Roger Clemens and other former MLB players have formed the Kansas Stars and are set to take on college players in the National Baseball Congress World Series in Wichita, Kansas.
Roger Clemens got a text message, and next thing you know he’s headed to Kansas to play baseball once again.
Adam LaRoche (who famously retired from the Chicago White Sox before this season to spend more time with his kids) and former Detroit Tigers pitcher Nate Robinson couldn’t resist the chance to play again. So they organized the Kansas Stars and will play in the National Baseball Congress World Series beginning July 29. The Stars will make their initial appearance on August 6, two days after Clemens’ 54th birthday. LaRoche and Robertson are native Kansans, and the Kansas Star casino will financially back the team.
It’s unclear if Koby Clemens, Roger’s son and the only player on the Stars roster without MLB experience, will keep his spot after it was announced Tuesday morning Chipper Jones has joined the team.
Others on the roster include J.D. Drew, Dan Uggla, Jack Wilson, Koyie Hill, Ryan Kohlmeier, Tim Hudson, Ben Sheets, Roy Oswalt, Josh Beckett, Brad Penny, Jason Isringhausen, Brandon Inge, Rick Ankiel, Adam Everett, Laynce Nix, Jayson Nix, Brett Tomko, Pete Orr, Ryan Langerhans, Justin Germano and Barry Wesson.
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But clearly the player with the best credentials, and arguably Hall of Fame statistics, is Clemens. LaRoche said he got the idea, put the word out, and was surprised at the feedback he got.
“I put out a feeler, a text message, and I was blown away at the response,” LaRoche told the Wichita Eagle. “And, I mean, right away, guys responded and were really excited about it, wanting more and more information.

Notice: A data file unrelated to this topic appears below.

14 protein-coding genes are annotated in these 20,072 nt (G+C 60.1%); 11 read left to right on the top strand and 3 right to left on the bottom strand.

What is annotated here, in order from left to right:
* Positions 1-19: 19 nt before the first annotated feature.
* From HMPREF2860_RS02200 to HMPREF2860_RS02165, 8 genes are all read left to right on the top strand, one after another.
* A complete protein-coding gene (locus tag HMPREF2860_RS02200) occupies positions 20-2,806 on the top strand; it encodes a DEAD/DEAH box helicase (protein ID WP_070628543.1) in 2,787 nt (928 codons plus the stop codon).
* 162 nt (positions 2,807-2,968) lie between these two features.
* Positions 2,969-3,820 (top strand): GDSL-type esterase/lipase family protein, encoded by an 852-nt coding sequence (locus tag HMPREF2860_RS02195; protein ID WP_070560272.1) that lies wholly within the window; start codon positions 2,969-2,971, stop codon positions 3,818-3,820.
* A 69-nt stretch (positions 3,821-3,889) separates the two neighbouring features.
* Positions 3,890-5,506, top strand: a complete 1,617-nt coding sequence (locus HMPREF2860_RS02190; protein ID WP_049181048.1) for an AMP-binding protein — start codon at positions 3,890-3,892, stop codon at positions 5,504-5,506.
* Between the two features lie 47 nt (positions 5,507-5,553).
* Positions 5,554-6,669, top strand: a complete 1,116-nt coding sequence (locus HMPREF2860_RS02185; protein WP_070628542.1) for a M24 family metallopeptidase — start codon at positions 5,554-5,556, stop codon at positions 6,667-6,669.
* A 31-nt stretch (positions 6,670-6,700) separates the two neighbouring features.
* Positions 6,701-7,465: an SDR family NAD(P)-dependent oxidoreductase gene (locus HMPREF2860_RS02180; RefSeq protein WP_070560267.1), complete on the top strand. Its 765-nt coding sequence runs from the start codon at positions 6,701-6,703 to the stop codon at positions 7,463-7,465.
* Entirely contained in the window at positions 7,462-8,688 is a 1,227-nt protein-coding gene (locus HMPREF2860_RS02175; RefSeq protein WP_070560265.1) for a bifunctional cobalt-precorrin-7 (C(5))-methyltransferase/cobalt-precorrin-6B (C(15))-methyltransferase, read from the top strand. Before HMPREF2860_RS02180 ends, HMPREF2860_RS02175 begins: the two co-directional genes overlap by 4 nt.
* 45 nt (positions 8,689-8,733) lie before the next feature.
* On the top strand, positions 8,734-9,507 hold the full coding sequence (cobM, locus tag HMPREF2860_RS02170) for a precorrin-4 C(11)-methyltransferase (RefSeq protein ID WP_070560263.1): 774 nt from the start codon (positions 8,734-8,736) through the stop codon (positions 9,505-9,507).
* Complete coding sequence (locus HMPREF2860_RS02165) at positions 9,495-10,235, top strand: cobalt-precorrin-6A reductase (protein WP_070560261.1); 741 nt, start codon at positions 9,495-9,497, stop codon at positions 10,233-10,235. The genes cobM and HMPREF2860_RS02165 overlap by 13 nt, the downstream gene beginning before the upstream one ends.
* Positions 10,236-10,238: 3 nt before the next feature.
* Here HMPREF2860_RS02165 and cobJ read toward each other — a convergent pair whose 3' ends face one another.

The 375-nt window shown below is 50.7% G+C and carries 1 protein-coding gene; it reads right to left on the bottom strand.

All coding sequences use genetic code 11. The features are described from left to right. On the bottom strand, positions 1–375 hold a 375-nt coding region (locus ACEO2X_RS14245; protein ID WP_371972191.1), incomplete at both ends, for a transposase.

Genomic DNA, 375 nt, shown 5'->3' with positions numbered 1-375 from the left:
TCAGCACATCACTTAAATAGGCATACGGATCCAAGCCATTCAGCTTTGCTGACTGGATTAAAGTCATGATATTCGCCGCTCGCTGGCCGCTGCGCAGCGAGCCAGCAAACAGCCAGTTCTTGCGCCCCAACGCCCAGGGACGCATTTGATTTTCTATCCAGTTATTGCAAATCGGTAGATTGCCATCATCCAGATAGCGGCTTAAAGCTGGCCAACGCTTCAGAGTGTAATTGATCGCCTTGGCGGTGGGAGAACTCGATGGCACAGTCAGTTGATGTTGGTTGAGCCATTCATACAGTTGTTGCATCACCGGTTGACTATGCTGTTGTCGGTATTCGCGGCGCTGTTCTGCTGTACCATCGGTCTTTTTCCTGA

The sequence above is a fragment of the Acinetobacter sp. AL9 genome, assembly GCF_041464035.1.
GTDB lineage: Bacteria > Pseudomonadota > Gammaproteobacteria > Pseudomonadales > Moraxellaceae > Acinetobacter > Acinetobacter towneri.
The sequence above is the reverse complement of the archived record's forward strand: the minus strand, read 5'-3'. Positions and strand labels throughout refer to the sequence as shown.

“I think something about being out of the game, whether it’s for a couple months or a couple years, not having that competition is why guys are so excited to get back out and play the game.”
The NBC World Series has always been a place for a true baseball junkie to see a lot of high-quality ball in a little bit of time, and maybe catch a glimpse of stars of the future. This year’s event will now feature a bit of yesteryear as well. The second weekend of the tournament features baseball around the clock, and Wichita is a town with a nationally underappreciated baseball history.
It will be interesting to see if Clemens, again at age 54, can still pitch like The Rocket of old. If so, will this help or hurt his Hall of Fame candidacy? The statistics are clearly HOF worthy, but if he can still pitch like he did when he was the dominant right-hander in all of baseball, will that confirm all those steroid suspicions?
Maybe the Kansas Stars make Wichita is this year’s top baseball vacation destination!